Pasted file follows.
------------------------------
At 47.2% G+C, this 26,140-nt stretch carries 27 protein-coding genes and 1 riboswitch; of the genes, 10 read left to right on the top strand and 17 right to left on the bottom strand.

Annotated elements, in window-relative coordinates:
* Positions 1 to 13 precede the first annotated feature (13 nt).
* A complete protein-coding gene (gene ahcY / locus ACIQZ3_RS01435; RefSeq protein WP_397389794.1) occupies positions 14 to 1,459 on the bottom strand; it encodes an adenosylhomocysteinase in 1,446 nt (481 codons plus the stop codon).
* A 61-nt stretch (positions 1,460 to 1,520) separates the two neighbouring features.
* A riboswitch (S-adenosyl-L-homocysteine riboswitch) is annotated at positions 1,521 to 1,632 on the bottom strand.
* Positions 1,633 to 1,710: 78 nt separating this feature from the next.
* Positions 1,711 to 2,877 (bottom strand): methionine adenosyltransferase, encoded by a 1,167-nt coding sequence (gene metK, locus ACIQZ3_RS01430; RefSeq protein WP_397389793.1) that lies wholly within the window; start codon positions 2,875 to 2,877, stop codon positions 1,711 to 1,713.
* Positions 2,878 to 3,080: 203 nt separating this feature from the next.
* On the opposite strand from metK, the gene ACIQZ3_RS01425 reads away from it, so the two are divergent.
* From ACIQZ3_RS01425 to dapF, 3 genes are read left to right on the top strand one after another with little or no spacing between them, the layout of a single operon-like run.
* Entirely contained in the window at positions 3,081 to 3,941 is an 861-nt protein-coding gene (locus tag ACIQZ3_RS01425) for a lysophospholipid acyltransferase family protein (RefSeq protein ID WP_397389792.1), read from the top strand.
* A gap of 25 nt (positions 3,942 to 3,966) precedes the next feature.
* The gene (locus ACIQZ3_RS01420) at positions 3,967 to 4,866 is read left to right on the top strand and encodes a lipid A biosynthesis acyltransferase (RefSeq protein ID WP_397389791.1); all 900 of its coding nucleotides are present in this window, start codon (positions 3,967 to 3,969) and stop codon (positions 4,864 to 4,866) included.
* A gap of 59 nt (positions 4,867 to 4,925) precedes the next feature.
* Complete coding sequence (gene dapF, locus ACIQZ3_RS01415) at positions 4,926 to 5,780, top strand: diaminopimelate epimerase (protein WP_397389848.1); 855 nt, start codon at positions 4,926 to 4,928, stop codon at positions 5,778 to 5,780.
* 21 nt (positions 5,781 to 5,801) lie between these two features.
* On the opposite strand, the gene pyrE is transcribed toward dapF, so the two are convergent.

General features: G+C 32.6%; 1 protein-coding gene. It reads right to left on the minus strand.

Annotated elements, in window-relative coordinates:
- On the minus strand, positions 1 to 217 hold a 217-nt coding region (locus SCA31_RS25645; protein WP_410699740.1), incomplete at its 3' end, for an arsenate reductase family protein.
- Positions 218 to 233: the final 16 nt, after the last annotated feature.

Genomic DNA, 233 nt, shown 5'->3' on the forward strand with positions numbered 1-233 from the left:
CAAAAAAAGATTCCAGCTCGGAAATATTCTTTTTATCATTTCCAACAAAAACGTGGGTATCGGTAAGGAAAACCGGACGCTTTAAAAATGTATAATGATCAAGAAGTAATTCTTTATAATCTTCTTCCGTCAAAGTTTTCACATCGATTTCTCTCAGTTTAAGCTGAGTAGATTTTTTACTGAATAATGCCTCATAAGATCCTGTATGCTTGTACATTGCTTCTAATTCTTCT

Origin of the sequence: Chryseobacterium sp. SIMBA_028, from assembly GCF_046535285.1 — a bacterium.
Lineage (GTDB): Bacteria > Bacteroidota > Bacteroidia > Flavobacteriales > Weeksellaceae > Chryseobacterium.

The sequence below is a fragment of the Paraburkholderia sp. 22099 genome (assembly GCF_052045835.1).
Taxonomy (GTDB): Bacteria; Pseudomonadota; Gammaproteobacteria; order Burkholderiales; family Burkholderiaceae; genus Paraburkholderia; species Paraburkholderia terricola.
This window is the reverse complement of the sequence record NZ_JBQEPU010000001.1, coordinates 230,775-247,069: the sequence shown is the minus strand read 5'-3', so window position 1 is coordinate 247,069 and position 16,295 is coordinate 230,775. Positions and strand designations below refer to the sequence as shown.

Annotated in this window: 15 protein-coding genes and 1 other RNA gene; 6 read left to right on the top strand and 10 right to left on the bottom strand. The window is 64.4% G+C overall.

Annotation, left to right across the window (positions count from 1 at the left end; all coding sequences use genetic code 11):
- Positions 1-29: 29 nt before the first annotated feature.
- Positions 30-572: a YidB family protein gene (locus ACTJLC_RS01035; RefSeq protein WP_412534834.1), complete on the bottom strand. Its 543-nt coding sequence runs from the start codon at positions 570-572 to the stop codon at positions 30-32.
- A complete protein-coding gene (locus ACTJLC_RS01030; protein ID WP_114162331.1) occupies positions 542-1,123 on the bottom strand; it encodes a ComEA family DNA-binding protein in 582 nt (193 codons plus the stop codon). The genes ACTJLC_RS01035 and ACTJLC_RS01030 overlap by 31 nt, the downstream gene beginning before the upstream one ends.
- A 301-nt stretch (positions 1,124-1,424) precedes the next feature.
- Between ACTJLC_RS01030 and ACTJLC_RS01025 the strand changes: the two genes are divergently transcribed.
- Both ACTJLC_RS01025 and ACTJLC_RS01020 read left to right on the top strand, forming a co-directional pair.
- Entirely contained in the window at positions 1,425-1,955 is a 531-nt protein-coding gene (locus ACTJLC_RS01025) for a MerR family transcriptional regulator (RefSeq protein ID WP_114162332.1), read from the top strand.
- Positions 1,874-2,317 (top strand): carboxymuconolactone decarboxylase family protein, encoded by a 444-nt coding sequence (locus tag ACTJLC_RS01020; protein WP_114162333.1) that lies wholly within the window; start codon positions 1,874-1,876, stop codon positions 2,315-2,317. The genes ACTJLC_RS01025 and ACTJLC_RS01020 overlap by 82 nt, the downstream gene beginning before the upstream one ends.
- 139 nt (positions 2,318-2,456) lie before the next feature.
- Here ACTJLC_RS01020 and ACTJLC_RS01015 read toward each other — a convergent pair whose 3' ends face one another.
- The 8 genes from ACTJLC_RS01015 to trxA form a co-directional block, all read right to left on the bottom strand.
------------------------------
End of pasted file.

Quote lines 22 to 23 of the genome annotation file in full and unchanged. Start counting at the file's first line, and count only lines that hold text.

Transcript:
- Positions 218 to 233: the final 16 nt, after the last annotated feature.

Genomic DNA, 233 nt, shown 5'->3' on the forward strand with positions numbered 1-233 from the left: